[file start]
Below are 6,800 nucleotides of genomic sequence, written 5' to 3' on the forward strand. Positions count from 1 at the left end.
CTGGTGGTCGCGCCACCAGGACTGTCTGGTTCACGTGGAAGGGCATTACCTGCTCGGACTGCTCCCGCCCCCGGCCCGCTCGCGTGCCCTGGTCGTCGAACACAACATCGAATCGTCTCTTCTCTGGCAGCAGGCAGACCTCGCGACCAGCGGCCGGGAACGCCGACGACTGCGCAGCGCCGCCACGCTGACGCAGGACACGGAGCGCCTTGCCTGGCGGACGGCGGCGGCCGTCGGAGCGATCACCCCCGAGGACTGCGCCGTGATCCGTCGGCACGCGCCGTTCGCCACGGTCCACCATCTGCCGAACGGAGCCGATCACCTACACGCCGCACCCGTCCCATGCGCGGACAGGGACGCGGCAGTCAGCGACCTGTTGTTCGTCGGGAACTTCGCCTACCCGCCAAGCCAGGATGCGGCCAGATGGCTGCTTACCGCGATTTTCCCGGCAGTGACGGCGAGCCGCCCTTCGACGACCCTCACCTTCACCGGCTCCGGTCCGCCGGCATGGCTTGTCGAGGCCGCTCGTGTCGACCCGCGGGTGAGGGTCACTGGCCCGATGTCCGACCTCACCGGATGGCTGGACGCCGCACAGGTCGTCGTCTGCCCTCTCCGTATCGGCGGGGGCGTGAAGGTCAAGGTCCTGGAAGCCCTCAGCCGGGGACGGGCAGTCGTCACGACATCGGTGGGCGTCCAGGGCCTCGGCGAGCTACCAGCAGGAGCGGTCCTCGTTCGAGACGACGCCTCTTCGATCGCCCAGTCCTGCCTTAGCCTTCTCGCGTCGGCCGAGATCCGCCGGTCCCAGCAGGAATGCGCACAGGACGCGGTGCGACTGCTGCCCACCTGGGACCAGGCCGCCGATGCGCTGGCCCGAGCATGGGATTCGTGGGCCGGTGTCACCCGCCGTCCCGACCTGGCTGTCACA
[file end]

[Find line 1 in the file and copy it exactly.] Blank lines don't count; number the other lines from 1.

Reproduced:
Below are 6,800 nucleotides of genomic sequence, written 5' to 3' on the forward strand. Positions count from 1 at the left end.